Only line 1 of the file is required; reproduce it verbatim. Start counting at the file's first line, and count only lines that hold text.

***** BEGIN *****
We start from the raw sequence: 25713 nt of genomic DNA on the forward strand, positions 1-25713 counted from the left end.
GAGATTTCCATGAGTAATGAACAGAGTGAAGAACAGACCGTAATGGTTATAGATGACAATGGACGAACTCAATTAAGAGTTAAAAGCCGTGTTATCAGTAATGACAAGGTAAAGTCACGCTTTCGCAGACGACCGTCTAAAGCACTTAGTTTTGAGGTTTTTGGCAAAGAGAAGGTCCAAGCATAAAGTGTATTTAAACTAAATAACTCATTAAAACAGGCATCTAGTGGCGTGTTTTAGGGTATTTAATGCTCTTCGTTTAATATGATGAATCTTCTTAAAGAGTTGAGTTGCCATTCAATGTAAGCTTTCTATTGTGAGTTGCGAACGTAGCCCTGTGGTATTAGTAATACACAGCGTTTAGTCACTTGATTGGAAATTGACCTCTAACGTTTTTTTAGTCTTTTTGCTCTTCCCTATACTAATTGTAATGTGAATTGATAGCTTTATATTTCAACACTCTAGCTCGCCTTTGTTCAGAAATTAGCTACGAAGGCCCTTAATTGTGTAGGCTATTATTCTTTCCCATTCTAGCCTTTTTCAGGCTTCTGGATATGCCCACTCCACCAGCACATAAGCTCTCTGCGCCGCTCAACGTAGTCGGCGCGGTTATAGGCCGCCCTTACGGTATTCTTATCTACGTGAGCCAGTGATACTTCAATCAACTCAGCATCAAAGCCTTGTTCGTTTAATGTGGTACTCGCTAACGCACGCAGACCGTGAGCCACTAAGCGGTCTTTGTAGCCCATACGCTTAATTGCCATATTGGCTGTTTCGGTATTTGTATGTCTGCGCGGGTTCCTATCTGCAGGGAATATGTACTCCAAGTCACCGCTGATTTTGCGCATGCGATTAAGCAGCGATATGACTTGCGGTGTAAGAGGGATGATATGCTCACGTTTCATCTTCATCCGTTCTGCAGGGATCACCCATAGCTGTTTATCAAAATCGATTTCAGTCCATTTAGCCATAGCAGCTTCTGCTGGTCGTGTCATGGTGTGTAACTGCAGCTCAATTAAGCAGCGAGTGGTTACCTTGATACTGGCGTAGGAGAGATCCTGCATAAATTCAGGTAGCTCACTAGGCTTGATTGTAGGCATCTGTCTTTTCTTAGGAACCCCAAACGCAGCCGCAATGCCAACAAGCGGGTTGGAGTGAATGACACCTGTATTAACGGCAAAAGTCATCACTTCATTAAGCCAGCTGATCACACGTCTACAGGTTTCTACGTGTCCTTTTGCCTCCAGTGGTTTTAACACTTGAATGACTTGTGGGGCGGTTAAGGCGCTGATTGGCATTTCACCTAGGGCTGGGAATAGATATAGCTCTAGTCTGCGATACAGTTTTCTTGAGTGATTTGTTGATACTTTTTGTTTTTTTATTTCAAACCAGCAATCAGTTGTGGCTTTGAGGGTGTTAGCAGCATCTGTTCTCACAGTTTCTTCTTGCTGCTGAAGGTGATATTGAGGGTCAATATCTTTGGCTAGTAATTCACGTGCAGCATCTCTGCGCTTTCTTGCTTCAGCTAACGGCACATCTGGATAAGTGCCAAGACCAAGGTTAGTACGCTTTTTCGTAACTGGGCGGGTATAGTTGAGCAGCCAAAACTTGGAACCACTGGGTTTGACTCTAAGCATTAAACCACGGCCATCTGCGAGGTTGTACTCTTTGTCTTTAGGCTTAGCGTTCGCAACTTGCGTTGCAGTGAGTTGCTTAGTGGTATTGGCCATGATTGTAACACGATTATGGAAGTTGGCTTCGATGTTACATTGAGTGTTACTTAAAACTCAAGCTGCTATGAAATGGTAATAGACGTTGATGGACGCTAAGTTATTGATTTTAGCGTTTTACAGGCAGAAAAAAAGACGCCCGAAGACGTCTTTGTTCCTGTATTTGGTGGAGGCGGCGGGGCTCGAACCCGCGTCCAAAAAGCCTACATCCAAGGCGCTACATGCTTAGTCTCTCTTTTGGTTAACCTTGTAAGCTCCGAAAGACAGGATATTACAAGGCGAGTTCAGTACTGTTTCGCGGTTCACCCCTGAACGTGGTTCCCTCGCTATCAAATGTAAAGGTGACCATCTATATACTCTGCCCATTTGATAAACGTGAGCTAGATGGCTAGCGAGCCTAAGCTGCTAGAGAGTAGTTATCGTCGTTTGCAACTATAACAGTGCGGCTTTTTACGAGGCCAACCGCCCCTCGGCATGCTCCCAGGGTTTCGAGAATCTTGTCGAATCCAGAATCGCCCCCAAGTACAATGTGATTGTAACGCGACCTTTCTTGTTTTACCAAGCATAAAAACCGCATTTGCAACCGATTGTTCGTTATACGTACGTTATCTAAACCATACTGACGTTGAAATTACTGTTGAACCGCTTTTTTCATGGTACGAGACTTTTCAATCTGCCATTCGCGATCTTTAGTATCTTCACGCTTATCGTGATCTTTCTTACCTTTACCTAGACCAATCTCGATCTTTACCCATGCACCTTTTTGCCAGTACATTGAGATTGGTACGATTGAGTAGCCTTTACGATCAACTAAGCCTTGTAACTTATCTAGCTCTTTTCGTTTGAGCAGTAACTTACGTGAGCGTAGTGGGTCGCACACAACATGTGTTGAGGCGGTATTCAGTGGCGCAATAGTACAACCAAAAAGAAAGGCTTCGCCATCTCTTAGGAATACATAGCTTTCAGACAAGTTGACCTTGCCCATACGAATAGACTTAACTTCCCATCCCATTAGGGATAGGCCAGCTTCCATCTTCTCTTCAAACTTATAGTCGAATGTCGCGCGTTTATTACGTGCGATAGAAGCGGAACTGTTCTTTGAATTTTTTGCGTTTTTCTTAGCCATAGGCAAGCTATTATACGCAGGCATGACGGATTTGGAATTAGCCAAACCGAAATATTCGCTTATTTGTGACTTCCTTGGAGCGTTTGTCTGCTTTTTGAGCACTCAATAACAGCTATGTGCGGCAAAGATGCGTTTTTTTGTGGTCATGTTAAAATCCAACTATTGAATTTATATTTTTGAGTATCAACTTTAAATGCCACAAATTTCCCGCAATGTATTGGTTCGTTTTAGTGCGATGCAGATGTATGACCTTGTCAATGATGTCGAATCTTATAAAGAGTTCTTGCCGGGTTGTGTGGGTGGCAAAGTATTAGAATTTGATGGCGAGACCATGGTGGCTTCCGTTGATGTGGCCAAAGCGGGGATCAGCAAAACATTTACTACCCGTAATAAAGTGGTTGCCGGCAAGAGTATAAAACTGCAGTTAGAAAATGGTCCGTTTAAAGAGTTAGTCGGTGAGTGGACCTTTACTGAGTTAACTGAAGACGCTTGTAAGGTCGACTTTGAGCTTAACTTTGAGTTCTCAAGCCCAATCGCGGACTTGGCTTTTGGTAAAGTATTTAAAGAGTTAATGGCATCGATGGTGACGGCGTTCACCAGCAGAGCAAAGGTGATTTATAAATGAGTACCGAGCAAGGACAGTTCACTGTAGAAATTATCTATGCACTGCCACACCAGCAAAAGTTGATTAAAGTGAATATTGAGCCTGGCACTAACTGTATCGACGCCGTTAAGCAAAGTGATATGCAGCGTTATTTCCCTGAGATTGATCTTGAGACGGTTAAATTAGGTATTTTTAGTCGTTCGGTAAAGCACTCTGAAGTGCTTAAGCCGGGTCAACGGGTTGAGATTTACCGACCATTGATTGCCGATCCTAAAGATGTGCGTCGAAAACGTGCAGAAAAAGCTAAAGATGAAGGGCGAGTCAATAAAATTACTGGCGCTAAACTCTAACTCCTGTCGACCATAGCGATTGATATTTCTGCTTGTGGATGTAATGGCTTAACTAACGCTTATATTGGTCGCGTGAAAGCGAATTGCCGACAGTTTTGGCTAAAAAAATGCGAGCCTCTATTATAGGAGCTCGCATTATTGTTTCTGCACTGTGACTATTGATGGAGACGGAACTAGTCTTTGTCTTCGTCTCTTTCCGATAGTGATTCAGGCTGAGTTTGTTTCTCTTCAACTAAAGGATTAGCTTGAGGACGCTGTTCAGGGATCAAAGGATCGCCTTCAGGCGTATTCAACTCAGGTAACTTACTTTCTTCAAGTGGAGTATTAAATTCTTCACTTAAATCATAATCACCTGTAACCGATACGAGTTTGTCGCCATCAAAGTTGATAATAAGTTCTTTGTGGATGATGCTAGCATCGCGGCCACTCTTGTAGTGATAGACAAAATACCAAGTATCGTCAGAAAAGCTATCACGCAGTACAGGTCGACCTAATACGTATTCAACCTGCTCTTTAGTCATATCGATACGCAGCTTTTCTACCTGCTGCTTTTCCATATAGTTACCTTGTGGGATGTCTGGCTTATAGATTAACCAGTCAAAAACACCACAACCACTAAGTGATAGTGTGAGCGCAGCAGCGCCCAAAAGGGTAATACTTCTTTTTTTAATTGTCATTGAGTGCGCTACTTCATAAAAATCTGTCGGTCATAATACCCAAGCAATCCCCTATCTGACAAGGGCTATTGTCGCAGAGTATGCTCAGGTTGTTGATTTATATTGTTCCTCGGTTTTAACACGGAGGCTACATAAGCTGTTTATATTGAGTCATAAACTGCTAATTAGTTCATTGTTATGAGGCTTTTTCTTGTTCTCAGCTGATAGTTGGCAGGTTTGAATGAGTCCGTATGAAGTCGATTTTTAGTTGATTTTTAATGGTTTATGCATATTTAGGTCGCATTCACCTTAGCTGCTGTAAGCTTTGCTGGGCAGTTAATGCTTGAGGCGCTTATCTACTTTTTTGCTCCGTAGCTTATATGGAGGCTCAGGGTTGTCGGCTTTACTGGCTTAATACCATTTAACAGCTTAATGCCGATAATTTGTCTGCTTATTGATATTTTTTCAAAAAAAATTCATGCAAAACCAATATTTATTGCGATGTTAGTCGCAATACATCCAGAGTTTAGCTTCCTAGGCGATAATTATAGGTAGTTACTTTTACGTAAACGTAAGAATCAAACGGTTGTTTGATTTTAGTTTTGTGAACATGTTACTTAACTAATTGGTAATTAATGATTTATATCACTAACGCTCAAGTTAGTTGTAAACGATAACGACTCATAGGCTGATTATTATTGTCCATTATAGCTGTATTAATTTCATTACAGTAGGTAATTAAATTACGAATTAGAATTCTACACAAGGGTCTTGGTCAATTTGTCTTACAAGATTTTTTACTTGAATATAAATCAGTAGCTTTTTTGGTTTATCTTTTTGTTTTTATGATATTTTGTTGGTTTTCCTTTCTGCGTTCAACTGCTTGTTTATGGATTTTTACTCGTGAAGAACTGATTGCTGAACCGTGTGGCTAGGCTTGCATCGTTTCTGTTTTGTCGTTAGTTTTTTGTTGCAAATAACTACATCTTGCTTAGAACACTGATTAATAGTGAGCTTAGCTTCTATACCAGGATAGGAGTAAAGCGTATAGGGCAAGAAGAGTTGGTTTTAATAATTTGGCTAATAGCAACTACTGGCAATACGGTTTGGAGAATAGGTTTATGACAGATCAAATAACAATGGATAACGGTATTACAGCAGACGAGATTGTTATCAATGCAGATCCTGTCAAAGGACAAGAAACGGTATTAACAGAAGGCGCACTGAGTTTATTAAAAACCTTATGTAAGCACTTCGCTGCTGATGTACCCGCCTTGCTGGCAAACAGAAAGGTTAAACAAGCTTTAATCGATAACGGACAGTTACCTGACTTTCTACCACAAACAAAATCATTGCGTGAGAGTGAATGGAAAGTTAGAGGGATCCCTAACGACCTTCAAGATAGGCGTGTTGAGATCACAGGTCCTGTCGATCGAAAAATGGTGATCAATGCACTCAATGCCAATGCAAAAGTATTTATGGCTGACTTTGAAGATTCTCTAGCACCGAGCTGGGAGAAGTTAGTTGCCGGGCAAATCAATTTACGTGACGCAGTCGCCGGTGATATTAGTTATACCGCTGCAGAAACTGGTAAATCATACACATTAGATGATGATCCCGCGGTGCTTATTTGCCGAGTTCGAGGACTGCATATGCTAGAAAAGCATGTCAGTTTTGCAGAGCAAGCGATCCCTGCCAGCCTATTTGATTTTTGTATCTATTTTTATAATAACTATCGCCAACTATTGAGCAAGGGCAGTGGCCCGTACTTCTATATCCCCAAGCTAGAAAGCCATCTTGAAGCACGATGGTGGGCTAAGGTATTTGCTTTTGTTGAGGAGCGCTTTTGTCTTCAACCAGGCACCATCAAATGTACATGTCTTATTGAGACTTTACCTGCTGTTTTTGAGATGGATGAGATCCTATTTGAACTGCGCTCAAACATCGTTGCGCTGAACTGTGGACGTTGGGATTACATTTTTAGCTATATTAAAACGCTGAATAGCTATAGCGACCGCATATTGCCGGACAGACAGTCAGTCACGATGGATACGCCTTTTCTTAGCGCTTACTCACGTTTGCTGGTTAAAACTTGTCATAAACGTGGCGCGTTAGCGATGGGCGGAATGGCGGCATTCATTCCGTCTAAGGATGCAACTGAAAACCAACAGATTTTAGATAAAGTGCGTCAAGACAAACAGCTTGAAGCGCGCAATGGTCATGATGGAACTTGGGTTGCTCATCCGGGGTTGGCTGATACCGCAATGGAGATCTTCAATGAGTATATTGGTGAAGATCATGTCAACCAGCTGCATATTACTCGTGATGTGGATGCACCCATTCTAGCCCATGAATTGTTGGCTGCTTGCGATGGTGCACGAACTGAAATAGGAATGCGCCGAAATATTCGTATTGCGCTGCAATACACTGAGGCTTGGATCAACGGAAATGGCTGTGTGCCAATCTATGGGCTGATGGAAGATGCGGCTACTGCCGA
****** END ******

We start from the raw sequence: 25713 nt of genomic DNA on the forward strand, positions 1-25713 counted from the left end.